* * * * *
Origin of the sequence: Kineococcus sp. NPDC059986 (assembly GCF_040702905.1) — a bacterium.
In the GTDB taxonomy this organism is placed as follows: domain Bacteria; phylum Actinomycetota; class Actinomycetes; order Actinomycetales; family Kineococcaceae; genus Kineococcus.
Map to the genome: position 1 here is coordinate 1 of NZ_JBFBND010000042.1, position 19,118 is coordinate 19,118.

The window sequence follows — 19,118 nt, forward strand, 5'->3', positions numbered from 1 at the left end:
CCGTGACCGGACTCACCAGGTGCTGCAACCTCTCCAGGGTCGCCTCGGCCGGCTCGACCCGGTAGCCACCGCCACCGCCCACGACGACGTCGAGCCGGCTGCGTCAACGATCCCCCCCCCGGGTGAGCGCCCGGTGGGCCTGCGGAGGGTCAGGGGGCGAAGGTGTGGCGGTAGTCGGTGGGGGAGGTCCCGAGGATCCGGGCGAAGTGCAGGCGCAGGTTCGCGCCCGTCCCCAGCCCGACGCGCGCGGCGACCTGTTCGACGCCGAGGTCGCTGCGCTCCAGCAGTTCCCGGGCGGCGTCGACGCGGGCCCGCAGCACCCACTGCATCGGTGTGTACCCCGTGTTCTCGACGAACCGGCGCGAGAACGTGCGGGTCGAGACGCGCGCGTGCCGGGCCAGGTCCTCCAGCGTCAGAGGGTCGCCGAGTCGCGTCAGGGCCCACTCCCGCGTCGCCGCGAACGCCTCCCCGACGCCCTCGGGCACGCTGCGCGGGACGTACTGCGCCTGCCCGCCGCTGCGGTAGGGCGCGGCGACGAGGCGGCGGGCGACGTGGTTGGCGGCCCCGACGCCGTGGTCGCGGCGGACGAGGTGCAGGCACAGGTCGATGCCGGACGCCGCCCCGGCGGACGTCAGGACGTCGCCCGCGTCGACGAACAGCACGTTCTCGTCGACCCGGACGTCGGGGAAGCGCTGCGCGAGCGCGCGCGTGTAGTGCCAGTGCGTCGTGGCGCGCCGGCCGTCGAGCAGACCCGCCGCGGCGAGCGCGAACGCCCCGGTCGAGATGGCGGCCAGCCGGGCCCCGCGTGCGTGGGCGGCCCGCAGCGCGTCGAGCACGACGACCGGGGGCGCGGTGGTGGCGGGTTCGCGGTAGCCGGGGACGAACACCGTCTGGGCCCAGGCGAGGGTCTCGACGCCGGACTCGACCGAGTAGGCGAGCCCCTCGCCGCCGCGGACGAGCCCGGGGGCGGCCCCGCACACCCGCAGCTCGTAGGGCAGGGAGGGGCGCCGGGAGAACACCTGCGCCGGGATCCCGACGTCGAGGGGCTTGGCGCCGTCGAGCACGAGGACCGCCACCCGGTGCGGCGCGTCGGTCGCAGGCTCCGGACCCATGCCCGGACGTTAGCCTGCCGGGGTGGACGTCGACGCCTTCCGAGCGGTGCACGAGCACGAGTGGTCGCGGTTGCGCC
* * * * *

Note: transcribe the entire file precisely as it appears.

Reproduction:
Origin of the sequence: Kineococcus sp. NPDC059986 (assembly GCF_040702905.1) — a bacterium.
In the GTDB taxonomy this organism is placed as follows: domain Bacteria; phylum Actinomycetota; class Actinomycetes; order Actinomycetales; family Kineococcaceae; genus Kineococcus.
Map to the genome: position 1 here is coordinate 1 of NZ_JBFBND010000042.1, position 19,118 is coordinate 19,118.

The window sequence follows — 19,118 nt, forward strand, 5'->3', positions numbered from 1 at the left end:
CCGTGACCGGACTCACCAGGTGCTGCAACCTCTCCAGGGTCGCCTCGGCCGGCTCGACCCGGTAGCCACCGCCACCGCCCACGACGACGTCGAGCCGGCTGCGTCAACGATCCCCCCCCCGGGTGAGCGCCCGGTGGGCCTGCGGAGGGTCAGGGGGCGAAGGTGTGGCGGTAGTCGGTGGGGGAGGTCCCGAGGATCCGGGCGAAGTGCAGGCGCAGGTTCGCGCCCGTCCCCAGCCCGACGCGCGCGGCGACCTGTTCGACGCCGAGGTCGCTGCGCTCCAGCAGTTCCCGGGCGGCGTCGACGCGGGCCCGCAGCACCCACTGCATCGGTGTGTACCCCGTGTTCTCGACGAACCGGCGCGAGAACGTGCGGGTCGAGACGCGCGCGTGCCGGGCCAGGTCCTCCAGCGTCAGAGGGTCGCCGAGTCGCGTCAGGGCCCACTCCCGCGTCGCCGCGAACGCCTCCCCGACGCCCTCGGGCACGCTGCGCGGGACGTACTGCGCCTGCCCGCCGCTGCGGTAGGGCGCGGCGACGAGGCGGCGGGCGACGTGGTTGGCGGCCCCGACGCCGTGGTCGCGGCGGACGAGGTGCAGGCACAGGTCGATGCCGGACGCCGCCCCGGCGGACGTCAGGACGTCGCCCGCGTCGACGAACAGCACGTTCTCGTCGACCCGGACGTCGGGGAAGCGCTGCGCGAGCGCGCGCGTGTAGTGCCAGTGCGTCGTGGCGCGCCGGCCGTCGAGCAGACCCGCCGCGGCGAGCGCGAACGCCCCGGTCGAGATGGCGGCCAGCCGGGCCCCGCGTGCGTGGGCGGCCCGCAGCGCGTCGAGCACGACGACCGGGGGCGCGGTGGTGGCGGGTTCGCGGTAGCCGGGGACGAACACCGTCTGGGCCCAGGCGAGGGTCTCGACGCCGGACTCGACCGAGTAGGCGAGCCCCTCGCCGCCGCGGACGAGCCCGGGGGCGGCCCCGCACACCCGCAGCTCGTAGGGCAGGGAGGGGCGCCGGGAGAACACCTGCGCCGGGATCCCGACGTCGAGGGGCTTGGCGCCGTCGAGCACGAGGACCGCCACCCGGTGCGGCGCGTCGGTCGCAGGCTCCGGACCCATGCCCGGACGTTAGCCTGCCGGGGTGGACGTCGACGCCTTCCGAGCGGTGCACGAGCACGAGTGGTCGCGGTTGCGCC